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The Empire State Building Shootout and Use of Force

On Friday morning, August 24, police shot a man who had murdered a former coworker and drew a gun on them outside of the Empire State Building. The two officers shot the man dead, hitting him 7 to 9 times from fewer than 10 feet, but they also injured 9 bystanders, none fatally.

This incident illustrates how police tactics and use of force can often be a no-win situation. Despite the enormous collateral damage, NYPD Commissioner Ray Kelley and law enforcement experts stated that it appears that the two patrolmen acted properly, though the incident is still under review. To quote Eugene O’Donnell, professor of law and police studies at the leading John Jay College of Criminal Justice, “This shows there’s no safe way to have an armed confrontation on 34th Street and Fifth Avenue with someone who had just killed somebody.” The suspect had already killed one person and drew his gun on officers in front of one of New York’s biggest tourist attractions, leaving the officers with two bad options – shoot and risk hitting the crowds around them or risk being shot themselves and  having the gunmen hit bystanders. In the split second captured by a security camera here, the officers chose to shoot, firing 16 shots, some of which over-penetrated, missed, ricocheted, and fragmented, wounding 9 onlookers.

This unfortunate incident points out why so many common security, force, and gun myths are false. The gunman was shot 7 to 9 times out of a total of 16 shots fired. While this would be sloppy for Hollywood, it’s actually above average. Between 1996 and 2006, NYPD officers hit their targets 34 percent of the time, and this rate is typical nationwide. Firing at an armed, moving suspect in the heat of the moment is very different from hitting a target at the range, which is why the idea of “shoot to wound” or aiming to incapacitate a suspect is absurd and dangerous. These officers weren’t rookies either, both with 15 years on the force. While they had never fired their weapons on patrol, that too is typical. Most cops in a police shootout have never been in a similar situation.

Of the 7 to 9 shots that hit the suspect, several went through him even though the officers were aiming at his center of mass where they were most likely to hit and least likely to over-penetrate. There is little that officers can do about properly fired bullets exiting their target and hitting something or someone else, which is why law enforcement officers use hollow point bullets. Hollow points, however, are more likely to fragment, as they did here. 6 of the wounded were grazed by bullet fragments while 3 were hit by actual bullets, some or all of which ricocheted.

This shootout illustrates why there are no simple answers regarding use of force and officer related shootings. While department policy states that officers should not fire their weapons when “in their professional judgment, doing so will unnecessarily endanger innocent persons,” the gunman looked like he was about to start firing himself, which means that the shooting was almost definitely preternaturally sound. Such an outcome must be considered whenever weapons are fired in an urban center, even by trained professionals and for good reason. It also illustrates why police officers are trained and instructed to aim for the center of mass and shoot to kill. In such an encounter, trying to shoot an assailant in the arm or leg would be almost impossible and would raise the chance of missing or over-penetrating. And, as shootings are so imprecise and unpredictable, discharging a weapon outside a life and death situation would greatly raise the danger to bystanders, suspects, and police.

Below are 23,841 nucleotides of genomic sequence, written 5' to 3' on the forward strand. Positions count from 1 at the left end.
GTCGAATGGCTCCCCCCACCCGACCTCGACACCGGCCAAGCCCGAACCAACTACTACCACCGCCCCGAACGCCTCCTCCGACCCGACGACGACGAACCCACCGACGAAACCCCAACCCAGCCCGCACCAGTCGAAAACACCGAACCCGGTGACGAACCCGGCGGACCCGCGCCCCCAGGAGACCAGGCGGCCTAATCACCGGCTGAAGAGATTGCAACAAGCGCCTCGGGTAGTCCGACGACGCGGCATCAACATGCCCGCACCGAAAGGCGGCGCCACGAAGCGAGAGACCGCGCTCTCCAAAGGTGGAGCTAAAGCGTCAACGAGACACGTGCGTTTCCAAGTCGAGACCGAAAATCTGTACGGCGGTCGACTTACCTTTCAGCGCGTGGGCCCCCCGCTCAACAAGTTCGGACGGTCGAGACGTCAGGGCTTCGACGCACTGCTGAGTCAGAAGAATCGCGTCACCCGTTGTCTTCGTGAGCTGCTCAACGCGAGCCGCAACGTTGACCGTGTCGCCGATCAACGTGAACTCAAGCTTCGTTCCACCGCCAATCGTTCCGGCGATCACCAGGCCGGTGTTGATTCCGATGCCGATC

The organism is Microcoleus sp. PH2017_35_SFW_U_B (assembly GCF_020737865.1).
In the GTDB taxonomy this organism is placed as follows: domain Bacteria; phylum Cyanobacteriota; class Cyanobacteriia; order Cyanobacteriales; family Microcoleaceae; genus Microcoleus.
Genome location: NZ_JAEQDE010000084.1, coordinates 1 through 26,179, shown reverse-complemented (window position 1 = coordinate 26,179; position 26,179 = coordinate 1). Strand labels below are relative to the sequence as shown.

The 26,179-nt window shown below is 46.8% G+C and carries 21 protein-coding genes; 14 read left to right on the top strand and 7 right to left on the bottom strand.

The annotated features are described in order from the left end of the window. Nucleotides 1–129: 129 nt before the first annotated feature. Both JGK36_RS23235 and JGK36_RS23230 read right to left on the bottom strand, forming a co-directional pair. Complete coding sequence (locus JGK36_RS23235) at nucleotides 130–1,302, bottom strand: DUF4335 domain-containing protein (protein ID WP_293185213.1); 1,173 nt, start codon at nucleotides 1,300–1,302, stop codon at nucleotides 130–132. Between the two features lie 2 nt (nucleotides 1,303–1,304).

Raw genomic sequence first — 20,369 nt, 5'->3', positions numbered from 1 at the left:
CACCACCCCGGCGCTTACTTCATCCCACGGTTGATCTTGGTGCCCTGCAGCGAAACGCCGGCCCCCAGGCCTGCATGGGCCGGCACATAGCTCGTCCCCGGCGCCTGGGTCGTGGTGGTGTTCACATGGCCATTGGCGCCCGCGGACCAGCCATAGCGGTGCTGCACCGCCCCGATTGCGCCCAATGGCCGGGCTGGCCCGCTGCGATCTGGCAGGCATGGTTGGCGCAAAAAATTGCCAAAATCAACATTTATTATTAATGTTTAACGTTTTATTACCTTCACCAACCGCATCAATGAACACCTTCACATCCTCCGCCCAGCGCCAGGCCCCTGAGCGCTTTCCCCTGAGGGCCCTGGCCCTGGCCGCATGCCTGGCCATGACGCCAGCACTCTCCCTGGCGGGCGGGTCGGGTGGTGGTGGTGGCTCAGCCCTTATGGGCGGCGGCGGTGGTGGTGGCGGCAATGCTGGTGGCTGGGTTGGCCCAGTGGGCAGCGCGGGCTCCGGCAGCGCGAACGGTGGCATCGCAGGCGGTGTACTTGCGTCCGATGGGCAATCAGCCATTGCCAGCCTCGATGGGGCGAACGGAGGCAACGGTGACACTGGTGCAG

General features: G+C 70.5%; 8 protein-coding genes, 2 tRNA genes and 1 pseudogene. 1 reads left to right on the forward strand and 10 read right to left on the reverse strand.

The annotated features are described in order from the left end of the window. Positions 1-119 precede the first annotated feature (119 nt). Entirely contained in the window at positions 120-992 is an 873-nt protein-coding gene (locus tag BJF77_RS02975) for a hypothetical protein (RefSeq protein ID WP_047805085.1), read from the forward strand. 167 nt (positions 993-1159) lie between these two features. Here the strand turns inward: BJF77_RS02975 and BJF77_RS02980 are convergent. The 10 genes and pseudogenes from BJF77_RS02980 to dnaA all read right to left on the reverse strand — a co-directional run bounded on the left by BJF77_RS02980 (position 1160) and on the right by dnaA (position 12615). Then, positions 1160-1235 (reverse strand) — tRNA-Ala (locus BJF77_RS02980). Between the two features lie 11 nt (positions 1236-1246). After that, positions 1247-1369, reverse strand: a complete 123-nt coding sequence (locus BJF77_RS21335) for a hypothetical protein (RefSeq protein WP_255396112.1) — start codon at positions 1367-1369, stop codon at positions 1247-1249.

The high collateral damage and lack of control of this situation also highlights how dangerous an active shooter would be in a similar situation. If the incident were a surprise like this one, rather than police snipers trained and equipped to accurately take out a gunman without hitting bystanders, patrolmen unprepared for the situation would respond as they did her and there would likely be many more injured civilians.

The shootout also reinforces the importance of nonlethal methods of dealing with a suspect and deescalation. In this case, that likely wouldn’t mean tasers, pepper spray, or bean bags, as the suspect drew a gun, but ideally avoiding having the encounter in such a crowded space or apprehending him in a manner where he either doesn’t choose to draw his weapon or doesn’t have a chance to. That’s much easier said than done and perhaps impossible here, though the video makes it look like the encounter may have been under control until an officer rushed the suspect. Above all, this shootout is a reminder that force, especially deadly force, in law enforcement is rarely neat, contained, and predictable.

 Photo via AP Photo/WABC-TV

Alex Olesker

Alex Olesker

Alex Olesker is a Technology Research Analyst at Crucial Point LLC that specializes in science, technology, and security. He has experience working with law enforcement, private intelligence, multi-national corporations, and academia, and has written and lectured on terrorism, international security, infrastructure protection, investigations, intelligence, policing, cybersecurity, and analytics. Alex graduated from Georgetown University's Edmund A. Walsh School of Foreign Service.